Some 500 feet from the front door of my family’s home is a small stream. While no wider than a normal car’s length, the beautiful and numerous animals of the air and ground which hydrate here is immense. In the morning it’s almost impossible to count the number of distinct bird calls. No surprise, given that Colombia is home to over 1900 species of birds. Watching them and the sly, shy creatures of the ground and trees, like red-tailed squirrels, that make a brief appearance is always a delight. Practicing silence and stillness, they will come quite close – though not so close as some of the incredibly color butterflies that if you are luck will land on your hand and seemingly look into you.

In addition to being patient, sometimes one must also be able to brave one’s own fears to find diversion.

Here’s an example of how I spent my last Friday night in Zacatin before the long journey across half the globe to The Content Castle that makes me feel it is such a special place.

After finishing a good meal with my mom, I decided to walk down one of the long paths nearby that leads to a horse farm adjacent a large field the touches the river, which has widened with distance from the roadway.

So far from any major cities, at night the stars are incredibly bright. But on this path they are insufficient to guide my steps as along the path a forest of birch trees emerges which obscures the way. You can see so little that one must put trust in your feet to ensure you don’t walk off the path. The trees give way to the fields the horses graze on during the day.

From this vantage point I now look down at a breathtaking view that of a hundred or so foot high peak on the left and on the right a grassy valley. The river bend was visually obscured except for occasional flashes of glittery shimmering, but still provided a beautiful soundtrack and the hundreds of fireflies that are swirling round and around like a dance, like a Van Gough painting – except for the fact that it is more arresting than anything I’ve ever seen in a museum. Considering that those works representing millions of hours of combined human achievement can’t hold a candle to these flying bugs at night, it’s a testament to a greater author.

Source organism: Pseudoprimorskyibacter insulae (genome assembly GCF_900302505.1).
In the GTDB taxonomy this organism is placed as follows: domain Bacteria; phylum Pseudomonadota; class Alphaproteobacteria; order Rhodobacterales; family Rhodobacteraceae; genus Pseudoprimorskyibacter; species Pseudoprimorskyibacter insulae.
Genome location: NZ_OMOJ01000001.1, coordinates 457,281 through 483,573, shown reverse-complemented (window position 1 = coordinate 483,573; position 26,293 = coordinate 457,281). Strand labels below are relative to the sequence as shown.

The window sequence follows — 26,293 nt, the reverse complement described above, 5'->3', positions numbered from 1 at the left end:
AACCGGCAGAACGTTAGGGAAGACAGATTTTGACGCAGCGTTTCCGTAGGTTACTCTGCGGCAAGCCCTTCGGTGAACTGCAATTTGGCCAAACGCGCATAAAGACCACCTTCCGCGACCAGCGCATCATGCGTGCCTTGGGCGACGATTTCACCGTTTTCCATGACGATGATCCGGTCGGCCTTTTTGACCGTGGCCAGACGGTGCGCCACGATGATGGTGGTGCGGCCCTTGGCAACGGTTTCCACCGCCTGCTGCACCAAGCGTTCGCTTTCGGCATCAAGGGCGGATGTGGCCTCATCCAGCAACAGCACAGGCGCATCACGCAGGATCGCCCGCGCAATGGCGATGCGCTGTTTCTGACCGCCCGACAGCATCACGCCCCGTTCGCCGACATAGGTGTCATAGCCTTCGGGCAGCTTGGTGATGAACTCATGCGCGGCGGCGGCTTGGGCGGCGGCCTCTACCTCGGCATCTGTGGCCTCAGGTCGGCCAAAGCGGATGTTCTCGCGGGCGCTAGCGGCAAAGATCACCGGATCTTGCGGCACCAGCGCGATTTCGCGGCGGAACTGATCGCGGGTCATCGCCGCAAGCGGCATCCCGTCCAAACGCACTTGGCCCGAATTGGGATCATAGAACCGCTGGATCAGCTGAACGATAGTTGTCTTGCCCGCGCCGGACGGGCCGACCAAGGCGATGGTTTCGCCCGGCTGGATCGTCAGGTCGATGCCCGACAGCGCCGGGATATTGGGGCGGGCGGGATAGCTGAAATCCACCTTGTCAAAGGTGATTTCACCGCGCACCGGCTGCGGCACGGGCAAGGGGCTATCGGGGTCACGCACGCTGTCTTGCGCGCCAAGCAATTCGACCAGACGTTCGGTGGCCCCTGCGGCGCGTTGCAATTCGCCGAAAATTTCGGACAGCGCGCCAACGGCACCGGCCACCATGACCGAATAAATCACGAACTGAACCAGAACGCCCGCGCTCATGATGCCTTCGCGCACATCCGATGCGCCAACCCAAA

But this isn’t even the best view. I’m still standing on the street, looking out from the side. To get to where I really want I must not just be brave but also crafty like a fox. To do this I walk to a particular post near the gate to the field – three hundred years from the gate to the farm – that I first spotted when casing the place out.

Then I’d noticed then a slackness when trying to read the areas defenses. The top line of the barb wire there was not connected by a thick staple like the other ones were. As I’d gotten closer to press the barb wire down to determine just how much it gave, I noticed two other things – the grass around this area was a little more worn down than that around it and that when I touched the post itself it bent significantly. I’d looked around and discovered with a slight push I was able to get over easily.

At this time that I’d jumped back over, the approaching sound of a motorcycle made me return to public property – but now that the dancing horses were bordered in their barn and the campesinos were in their casas I had no such fears of getting caught. Or better said I still did, but it being so reduced excited rather than frightened me.